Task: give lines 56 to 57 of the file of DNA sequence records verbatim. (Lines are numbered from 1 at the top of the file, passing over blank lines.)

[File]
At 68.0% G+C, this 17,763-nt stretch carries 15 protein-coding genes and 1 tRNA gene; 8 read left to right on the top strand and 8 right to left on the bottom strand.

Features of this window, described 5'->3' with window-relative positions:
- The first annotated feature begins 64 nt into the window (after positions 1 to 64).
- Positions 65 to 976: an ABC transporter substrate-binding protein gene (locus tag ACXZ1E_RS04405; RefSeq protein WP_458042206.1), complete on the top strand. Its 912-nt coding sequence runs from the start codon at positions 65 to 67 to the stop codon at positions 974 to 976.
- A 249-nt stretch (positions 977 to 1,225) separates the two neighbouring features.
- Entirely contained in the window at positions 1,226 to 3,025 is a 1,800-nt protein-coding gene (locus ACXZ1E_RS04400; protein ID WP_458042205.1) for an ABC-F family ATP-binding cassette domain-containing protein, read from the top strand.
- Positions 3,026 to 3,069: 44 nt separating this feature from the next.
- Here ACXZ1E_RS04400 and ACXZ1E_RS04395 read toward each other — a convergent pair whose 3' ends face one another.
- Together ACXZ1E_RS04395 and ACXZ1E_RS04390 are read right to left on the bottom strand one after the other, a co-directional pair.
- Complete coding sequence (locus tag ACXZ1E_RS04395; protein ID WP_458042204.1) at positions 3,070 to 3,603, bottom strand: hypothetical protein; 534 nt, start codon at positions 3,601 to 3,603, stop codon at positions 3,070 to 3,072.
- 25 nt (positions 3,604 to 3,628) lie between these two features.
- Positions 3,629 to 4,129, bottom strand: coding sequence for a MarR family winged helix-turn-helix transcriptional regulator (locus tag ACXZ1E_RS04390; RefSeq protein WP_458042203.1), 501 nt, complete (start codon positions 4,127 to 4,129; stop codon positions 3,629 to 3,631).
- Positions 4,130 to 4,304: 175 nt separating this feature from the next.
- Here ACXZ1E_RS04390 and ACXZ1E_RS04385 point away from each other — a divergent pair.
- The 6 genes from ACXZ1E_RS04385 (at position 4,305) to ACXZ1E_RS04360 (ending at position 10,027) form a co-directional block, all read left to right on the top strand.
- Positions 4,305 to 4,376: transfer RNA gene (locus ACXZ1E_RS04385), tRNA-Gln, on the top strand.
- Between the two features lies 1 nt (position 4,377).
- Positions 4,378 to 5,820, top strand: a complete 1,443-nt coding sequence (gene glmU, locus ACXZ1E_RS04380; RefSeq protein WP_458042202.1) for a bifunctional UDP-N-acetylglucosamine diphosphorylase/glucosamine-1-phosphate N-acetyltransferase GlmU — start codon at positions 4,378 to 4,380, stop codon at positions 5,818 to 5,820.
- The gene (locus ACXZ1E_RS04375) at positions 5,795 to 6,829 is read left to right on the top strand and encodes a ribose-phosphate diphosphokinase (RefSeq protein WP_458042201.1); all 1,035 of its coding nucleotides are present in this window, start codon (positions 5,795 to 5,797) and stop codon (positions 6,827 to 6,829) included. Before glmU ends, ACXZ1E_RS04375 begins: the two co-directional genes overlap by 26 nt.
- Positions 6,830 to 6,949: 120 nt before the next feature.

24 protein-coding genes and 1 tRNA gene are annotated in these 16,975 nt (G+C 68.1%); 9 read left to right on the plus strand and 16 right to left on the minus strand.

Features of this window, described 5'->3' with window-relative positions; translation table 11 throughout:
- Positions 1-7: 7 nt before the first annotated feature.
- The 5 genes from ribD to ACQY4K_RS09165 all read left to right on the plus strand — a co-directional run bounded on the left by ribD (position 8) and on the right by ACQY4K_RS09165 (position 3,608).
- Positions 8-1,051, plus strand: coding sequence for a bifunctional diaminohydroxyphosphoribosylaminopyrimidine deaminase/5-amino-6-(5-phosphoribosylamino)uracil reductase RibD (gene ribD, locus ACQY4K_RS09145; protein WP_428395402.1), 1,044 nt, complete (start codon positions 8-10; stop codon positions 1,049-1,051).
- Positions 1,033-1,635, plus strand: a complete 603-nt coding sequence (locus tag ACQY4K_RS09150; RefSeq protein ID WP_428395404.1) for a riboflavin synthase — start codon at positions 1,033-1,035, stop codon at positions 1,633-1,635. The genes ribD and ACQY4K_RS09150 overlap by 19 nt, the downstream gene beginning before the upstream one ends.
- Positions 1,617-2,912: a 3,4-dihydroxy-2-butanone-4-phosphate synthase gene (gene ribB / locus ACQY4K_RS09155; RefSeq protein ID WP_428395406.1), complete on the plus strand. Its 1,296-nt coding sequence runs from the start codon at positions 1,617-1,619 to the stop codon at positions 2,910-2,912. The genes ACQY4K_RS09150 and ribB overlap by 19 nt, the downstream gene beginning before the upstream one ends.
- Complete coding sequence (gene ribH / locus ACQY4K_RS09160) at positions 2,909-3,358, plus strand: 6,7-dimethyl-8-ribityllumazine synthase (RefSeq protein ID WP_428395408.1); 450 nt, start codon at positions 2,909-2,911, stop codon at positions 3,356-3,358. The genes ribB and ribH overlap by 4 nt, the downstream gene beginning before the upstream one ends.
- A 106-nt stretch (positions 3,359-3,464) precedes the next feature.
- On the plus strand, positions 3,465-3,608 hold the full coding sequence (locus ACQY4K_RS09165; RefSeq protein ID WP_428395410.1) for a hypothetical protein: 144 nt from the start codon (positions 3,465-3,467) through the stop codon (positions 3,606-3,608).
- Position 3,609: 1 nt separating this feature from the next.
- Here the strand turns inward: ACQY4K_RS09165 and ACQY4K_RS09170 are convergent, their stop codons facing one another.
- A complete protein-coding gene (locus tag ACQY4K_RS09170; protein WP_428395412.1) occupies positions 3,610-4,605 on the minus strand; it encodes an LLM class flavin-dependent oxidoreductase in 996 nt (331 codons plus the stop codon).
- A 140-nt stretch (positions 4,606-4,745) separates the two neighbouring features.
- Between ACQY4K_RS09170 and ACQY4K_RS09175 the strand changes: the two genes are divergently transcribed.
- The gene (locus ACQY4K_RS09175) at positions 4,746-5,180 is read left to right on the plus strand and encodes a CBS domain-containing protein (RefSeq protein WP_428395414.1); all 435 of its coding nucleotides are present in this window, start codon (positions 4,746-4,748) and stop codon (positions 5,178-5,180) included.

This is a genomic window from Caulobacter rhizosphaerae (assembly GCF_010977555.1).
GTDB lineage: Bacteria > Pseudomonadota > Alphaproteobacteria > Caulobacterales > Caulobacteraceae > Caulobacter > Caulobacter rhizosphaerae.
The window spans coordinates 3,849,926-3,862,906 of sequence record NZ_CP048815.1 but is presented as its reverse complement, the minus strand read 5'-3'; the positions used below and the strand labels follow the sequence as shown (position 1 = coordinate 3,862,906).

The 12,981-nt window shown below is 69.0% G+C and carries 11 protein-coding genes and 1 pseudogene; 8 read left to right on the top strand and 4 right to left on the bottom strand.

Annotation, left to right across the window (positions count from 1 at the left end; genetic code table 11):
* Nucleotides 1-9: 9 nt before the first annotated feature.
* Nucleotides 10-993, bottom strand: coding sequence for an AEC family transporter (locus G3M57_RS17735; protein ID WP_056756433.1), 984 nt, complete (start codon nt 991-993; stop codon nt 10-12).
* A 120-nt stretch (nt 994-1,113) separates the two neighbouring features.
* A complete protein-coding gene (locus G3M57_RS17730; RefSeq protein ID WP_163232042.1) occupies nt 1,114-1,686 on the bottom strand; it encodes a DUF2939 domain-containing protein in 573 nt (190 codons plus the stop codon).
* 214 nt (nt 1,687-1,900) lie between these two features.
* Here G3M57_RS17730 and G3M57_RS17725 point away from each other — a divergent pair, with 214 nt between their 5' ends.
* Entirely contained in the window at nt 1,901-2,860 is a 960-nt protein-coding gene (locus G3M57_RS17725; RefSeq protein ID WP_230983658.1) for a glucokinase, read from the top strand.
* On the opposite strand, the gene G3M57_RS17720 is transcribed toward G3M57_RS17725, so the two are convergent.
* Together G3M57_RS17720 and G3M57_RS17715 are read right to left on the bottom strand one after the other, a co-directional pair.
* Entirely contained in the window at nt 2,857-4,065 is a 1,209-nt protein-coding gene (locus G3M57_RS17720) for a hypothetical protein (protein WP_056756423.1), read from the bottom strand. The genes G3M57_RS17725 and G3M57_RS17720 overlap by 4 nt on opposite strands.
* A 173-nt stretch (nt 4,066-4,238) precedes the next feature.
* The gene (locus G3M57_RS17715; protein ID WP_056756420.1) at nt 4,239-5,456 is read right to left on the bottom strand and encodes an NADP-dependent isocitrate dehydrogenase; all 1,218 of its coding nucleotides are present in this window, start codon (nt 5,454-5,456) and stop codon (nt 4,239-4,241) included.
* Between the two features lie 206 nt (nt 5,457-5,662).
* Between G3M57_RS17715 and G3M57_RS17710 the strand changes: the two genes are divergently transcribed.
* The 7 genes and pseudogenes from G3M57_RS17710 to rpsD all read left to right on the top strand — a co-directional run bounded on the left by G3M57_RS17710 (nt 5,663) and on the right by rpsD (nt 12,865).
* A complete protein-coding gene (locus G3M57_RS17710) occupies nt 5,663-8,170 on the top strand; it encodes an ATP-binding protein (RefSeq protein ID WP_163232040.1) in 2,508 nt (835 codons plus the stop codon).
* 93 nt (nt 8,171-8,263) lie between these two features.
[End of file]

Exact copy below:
* The 7 genes and pseudogenes from G3M57_RS17710 to rpsD all read left to right on the top strand — a co-directional run bounded on the left by G3M57_RS17710 (nt 5,663) and on the right by rpsD (nt 12,865).
* A complete protein-coding gene (locus G3M57_RS17710) occupies nt 5,663-8,170 on the top strand; it encodes an ATP-binding protein (RefSeq protein ID WP_163232040.1) in 2,508 nt (835 codons plus the stop codon).